"Hollow mountain", 2011 Pendelic marble installation view Thessaloniki biennial 4 curated by Adelina Cuberyan van Furstenberg  2013

"Hollow mountain", 2011 Pendelic marble installation view Thessaloniki biennial 4 curated by Adelina Cuberyan van Furstenberg  2013

Hollow mountain ΠΕΝΤΕΛΗ, 2011-2013

In the Ancient Greek world Pendelic marble was considered the finest for its purity and glowing white colour.  The world renowned marble was used in the construction of many important buildings including the Parthenon and sculptures of the Golden Age.

The ancient quarry of Pendeli was officially closed in the 1970s, but before that, Pendelic marble was used for sinks, bathtubs, kitchen counters and other architectural details during the vast urbanbuilding boom of Athens during the 1950s through 70s. Now, though the extraction of Pendlic marble is unlawful, the marble known as "Dionisiou" is quarried from another side of the same mountain, and is used for all types of construction and objects.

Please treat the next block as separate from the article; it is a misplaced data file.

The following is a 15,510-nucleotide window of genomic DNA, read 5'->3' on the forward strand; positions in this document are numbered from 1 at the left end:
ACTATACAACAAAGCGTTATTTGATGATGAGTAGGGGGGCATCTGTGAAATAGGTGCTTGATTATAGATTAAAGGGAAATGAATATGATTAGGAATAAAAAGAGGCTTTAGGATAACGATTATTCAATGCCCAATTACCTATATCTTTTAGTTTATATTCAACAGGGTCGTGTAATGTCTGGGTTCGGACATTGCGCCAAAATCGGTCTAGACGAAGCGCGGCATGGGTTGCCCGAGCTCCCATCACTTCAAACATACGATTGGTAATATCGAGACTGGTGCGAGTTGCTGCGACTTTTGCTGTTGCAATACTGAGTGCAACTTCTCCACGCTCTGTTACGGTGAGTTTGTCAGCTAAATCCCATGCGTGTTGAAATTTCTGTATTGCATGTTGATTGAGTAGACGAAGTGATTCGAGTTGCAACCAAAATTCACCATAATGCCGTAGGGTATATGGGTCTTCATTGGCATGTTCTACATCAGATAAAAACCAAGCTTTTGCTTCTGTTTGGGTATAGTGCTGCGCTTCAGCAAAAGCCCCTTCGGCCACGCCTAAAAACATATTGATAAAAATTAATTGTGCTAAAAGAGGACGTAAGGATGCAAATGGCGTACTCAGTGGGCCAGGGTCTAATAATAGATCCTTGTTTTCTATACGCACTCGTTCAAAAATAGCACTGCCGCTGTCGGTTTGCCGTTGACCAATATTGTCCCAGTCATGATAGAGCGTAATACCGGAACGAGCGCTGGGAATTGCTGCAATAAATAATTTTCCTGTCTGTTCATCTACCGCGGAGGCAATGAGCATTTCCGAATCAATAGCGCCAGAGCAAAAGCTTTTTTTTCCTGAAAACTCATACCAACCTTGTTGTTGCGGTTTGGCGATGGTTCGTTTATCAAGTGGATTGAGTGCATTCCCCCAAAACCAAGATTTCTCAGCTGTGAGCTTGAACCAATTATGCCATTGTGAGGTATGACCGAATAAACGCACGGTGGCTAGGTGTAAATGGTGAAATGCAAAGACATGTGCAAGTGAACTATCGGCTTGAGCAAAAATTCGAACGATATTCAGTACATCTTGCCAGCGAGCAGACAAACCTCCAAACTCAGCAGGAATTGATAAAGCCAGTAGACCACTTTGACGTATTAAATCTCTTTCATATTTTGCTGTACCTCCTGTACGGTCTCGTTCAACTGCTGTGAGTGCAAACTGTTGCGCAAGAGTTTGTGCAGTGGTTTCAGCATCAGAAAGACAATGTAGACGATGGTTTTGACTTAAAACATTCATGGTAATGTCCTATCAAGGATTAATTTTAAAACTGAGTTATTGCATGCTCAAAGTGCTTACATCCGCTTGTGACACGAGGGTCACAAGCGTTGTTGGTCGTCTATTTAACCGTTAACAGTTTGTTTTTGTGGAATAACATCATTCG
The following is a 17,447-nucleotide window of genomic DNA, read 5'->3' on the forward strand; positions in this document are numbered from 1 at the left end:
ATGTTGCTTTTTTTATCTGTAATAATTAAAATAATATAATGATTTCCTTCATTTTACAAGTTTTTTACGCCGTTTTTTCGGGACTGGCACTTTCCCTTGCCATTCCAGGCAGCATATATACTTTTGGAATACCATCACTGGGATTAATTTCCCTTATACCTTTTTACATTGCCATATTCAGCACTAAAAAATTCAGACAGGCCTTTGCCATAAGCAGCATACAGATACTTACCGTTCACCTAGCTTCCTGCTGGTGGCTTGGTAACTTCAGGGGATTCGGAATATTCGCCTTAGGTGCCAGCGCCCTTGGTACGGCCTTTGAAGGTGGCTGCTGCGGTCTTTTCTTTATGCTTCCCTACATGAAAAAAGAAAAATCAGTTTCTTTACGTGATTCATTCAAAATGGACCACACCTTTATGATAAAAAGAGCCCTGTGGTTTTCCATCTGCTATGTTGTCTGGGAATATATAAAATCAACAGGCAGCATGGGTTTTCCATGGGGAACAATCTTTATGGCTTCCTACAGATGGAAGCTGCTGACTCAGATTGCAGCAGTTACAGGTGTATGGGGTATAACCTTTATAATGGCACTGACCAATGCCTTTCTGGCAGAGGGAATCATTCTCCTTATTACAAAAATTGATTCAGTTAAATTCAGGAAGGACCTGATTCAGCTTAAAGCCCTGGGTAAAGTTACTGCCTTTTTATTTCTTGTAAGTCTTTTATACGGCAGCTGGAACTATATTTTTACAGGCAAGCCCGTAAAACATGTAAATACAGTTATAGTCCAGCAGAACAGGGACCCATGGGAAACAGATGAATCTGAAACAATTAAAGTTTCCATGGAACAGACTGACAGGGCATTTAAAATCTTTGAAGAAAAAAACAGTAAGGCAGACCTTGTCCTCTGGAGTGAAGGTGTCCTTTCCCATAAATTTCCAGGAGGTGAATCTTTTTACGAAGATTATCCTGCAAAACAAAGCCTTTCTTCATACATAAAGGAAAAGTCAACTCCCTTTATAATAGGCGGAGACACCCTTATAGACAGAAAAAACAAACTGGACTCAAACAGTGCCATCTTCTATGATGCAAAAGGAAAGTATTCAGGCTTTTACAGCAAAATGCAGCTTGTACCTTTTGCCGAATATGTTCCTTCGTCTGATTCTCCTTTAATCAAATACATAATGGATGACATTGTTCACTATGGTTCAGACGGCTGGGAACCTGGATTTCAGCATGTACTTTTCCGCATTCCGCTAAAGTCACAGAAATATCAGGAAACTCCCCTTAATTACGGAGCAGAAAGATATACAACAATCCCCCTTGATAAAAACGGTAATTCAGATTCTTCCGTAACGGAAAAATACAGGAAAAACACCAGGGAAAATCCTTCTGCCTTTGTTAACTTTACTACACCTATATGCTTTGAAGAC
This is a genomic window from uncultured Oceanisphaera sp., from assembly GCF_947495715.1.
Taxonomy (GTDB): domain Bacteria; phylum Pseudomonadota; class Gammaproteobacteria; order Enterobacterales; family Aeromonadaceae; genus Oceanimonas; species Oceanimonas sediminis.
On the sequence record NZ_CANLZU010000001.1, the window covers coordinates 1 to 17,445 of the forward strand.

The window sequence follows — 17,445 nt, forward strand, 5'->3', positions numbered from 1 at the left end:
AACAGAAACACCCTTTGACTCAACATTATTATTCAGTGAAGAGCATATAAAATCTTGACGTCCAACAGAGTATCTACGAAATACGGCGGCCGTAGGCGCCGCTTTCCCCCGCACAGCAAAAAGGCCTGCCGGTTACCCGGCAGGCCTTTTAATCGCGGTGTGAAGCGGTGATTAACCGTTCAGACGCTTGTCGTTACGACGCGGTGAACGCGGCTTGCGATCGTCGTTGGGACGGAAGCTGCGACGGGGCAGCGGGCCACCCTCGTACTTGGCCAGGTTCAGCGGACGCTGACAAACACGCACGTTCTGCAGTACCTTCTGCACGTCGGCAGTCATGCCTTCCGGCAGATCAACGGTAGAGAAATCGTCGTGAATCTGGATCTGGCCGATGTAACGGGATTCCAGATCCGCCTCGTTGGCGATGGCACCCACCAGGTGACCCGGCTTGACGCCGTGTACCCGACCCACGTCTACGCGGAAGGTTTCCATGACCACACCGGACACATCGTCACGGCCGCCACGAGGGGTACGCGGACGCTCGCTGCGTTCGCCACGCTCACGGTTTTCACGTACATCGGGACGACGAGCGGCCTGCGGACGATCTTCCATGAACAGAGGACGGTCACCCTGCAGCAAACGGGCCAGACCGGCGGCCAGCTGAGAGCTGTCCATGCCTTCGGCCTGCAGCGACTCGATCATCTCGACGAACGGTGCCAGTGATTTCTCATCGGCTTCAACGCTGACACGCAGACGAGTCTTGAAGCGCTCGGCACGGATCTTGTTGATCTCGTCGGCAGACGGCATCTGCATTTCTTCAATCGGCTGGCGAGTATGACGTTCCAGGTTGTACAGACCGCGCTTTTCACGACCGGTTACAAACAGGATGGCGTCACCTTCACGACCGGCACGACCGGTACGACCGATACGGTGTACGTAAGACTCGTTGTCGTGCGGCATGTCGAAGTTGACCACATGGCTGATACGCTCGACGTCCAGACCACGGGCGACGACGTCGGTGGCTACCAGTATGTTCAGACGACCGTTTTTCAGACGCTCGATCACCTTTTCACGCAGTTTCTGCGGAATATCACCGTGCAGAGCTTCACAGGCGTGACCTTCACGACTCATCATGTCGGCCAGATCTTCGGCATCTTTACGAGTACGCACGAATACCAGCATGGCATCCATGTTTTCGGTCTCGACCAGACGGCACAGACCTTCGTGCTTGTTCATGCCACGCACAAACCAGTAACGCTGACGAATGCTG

The work, Hollow mountain, uses pieces collected from the vast discarded marble found in various small industries for stone on the outskirts of Athens: bits and pieces of kitchen sinks form the letters of the name 'ΠΕΝΤΕΛΗ'. The marble is placed on the ground and each letter is 50x150x100 cm.

Hollow mountain is a monument to Pendeli, refering to the appropriation and transformation of ancient ruins. The sculpture is also about waste and destroyed landscape - literally, and as a metaphor for values, that have been exchanged in the interest of the building-industry's throw-away mentality and the urban reality that has resulted.

"Hollow mountain", (detail) 2011 Pendelic marble

"Hollow mountain", (detail) 2011 Pendelic marble

 

In the process of construction, "Hollow mountain", 2013 Aliveri, Evia Greece